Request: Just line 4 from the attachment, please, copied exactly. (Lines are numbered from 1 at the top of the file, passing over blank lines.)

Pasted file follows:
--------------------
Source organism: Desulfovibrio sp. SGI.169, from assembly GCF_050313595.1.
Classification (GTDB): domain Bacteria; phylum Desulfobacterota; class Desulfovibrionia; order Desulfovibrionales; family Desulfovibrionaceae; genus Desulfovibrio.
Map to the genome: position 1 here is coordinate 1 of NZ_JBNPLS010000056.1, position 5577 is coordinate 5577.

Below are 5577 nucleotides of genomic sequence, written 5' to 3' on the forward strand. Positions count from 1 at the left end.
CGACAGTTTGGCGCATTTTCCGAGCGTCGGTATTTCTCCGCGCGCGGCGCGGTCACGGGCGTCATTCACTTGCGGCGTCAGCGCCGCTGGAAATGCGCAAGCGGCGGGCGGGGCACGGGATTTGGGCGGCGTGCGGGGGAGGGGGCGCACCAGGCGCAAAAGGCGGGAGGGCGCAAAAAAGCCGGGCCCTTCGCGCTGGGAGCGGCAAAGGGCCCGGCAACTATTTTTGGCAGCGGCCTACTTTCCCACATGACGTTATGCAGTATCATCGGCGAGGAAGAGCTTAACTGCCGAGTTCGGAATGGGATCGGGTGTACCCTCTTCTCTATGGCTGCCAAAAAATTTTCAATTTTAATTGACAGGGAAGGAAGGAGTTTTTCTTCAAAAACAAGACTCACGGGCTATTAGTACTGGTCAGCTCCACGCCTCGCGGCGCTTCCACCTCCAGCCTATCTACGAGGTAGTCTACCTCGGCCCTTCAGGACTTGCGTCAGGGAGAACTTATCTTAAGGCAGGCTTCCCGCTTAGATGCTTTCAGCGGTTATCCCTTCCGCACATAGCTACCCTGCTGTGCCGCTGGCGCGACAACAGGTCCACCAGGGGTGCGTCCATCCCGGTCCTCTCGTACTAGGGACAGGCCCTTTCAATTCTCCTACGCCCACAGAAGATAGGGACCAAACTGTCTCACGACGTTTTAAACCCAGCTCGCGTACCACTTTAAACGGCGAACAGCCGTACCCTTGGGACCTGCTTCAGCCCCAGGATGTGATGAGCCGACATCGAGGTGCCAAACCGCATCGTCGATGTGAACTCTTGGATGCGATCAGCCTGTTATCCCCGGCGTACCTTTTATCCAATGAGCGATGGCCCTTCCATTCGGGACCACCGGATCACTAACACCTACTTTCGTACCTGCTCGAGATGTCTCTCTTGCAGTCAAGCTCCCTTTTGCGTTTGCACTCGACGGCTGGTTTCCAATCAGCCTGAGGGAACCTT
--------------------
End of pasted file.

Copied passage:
Below are 5577 nucleotides of genomic sequence, written 5' to 3' on the forward strand. Positions count from 1 at the left end.